keywords Environment, Urban Growth, Urban Morphology, Simulation
series DDSS
last changed 2004/07/03 20:13

_id ddss2004_ra-85
id ddss2004_ra-85
authors Shen, Z.J. and M. Kawakami
year 2004
title Visualization of Usable Building Space According to Planning Permission Ordinances for Public Participation in District Plan in Japan
source Van Leeuwen, J.P. and H.J.P. Timmermans (eds.) Recent Advances in Design & DecisionSupport Systems in Architecture and Urban Planning, Dordrecht: Kluwer Academic Publishers, ISBN: 1-4020-2408-8, p. 85-98
summary The district plan in Japan is designed and implemented through public participation, which is based on the zone restrictions of land use system. The usable space of a building can be generated according to the zone restrictions implemented in a district plan, which include the planning controls of high altitude, oblique line and so on. Residents can choose control items as their preference in order to control the urban physical environment of the district. In this paper, we discuss how to generate the virtual world according to the data set of GIS including planning control items and how it can work for net participation. In the future, we would like to conduct an Internet social experiment with the cooperation of a city government and residents in order to support the district plan in a local city.
keywords WEBGIS, JAVA3d, Planning restrictions, Public participation
series DDSS
last changed 2004/07/03 20:13

_id 2004_586
id 2004_586
authors Voigt, A., Martens, B. and Linzer, H.
year 2004
title City Simulator - A Multi-dimensional VR-Simulation Environment
source Architecture in the Network Society [22nd eCAADe Conference Proceedings / ISBN 0-9541183-2-4] Copenhagen (Denmark) 15-18 September 2004, pp. 586-592
summary Whether in splendid rural isolation or in an urban area, settlement and building structures always are exposed to the public. Questions as to the future design of our vital space basically always concern the public and thus call for a great deal of discussion. Launching a well-balanced debate between all those involved in the planning and design process requires clear exemplification of urban-spatial visions by means of simulation. A simulation device - called “City Simulator” - suited to conveying the multitude of spatial relations within the urban configuration and for developing urban-spatial ideas would fulfil such expectations. The complexity of the information required in this context can be coped with effectively by means of computer-aided simulation techniques focusing on digital city models. Thus the implementation of a “City Simulator” may be regarded as a decisive tool for the purpose. As those involved in the process normally consider themselves absolute novices within the context of complex planning processes, the simulator will to some extent act as a “translation machine”. This paper is based on a project proposal which has been submitted by the authors aimed at the acquisition of a “City Simulator” at Vienna University of Technology in the near future.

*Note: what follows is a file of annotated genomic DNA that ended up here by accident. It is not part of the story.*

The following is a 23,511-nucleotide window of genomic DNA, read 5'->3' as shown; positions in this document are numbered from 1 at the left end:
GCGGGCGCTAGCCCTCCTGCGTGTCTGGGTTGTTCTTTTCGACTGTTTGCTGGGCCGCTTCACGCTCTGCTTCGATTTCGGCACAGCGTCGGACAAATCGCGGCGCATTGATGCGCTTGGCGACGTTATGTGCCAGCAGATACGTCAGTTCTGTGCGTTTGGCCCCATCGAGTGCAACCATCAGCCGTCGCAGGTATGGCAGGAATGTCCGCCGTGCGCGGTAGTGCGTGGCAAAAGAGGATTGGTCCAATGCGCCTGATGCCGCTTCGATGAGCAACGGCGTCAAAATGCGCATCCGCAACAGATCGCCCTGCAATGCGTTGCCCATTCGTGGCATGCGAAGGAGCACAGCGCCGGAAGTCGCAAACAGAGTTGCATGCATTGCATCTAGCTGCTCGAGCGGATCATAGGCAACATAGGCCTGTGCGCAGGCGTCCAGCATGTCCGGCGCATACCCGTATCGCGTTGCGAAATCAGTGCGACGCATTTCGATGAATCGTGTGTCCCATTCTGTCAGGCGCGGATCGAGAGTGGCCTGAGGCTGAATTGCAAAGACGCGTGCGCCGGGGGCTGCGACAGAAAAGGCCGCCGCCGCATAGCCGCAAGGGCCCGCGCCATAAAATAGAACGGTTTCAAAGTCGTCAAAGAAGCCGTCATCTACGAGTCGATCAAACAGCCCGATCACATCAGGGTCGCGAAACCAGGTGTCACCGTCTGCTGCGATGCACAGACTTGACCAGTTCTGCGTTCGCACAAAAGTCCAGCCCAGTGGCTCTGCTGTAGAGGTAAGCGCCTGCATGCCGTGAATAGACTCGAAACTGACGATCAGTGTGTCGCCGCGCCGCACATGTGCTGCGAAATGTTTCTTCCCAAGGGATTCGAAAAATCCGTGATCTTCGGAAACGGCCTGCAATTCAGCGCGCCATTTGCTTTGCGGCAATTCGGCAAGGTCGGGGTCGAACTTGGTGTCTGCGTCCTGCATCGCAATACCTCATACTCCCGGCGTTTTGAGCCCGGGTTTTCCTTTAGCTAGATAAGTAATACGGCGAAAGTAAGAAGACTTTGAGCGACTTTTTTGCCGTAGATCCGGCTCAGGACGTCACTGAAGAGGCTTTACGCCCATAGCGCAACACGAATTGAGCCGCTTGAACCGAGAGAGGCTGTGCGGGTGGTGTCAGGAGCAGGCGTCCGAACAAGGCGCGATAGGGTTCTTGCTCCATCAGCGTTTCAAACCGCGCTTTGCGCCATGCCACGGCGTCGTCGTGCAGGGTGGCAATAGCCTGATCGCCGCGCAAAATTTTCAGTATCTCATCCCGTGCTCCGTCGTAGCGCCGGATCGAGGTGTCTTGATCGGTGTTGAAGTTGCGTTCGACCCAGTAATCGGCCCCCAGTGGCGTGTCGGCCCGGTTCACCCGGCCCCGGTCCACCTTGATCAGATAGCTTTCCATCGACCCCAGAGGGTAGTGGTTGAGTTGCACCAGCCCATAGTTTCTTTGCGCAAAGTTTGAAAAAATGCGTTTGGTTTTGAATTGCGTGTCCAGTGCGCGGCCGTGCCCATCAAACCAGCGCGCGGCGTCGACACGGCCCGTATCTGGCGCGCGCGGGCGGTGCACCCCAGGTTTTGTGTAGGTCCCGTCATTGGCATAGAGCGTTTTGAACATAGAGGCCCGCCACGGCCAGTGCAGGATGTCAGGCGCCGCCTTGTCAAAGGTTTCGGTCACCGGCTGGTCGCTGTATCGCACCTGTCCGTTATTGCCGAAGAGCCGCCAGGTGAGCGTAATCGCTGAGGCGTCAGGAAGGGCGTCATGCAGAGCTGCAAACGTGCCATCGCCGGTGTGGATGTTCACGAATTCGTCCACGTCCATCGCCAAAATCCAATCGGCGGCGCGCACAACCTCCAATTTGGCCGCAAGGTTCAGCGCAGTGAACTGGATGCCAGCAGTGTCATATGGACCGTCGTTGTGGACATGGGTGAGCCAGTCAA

keywords 3D City Models; Simulation; Virtual Reality; Visualization; Communication
series eCAADe
email voigt@ifoer.tuwien.ac.at
last changed 2004/09/18 06:45

_id ddss2004_d-63
id ddss2004_d-63
authors Wen, K.-C. and W.-L. Chen
year 2004
title Applying Genetic Algorithms to Establish Disaster Decision Support System for Flooding Evacuation Path of Hsichih Area in Taiwan
source Van Leeuwen, J.P. and H.J.P. Timmermans (eds.) Developments in Design & Decision Support Systems in Architecture and Urban Planning, Eindhoven: Eindhoven University of Technology, ISBN 90-6814-155-4, p. 63-75
summary Because of the special geography features and subtropics weather in Taiwan, we need to provide correct information to help people making decision when they are in disaster. So the disaster decision support system must offer proper information of evacuation path to people. This research has shown the difficulties associated with the GIS and the flooding evacuation path search through the huge searching space generated during the network analysis process. This research also presents an approach to these problems by utilizing a search process whose concept is derived from natural genetics. Genetic algorithms (GAs) have been introduced in the optimization problem solving area by Holland (1975) and Goldberg (1989) and have shown their usefulness through numerous applications. We apply GA and GIS to choice flooding evacuation path in metropolitan area in this study. We take the region of Shiji city in Taiwan for case. Firstly, we establish the node relationship of GA calculation, the level of the weight is the standard of the date that is exported by Disaster Database. Secondly, we apply GA to calculate different evacuation path in different time series. Finally, we build the model of choosing flooding evacuation path.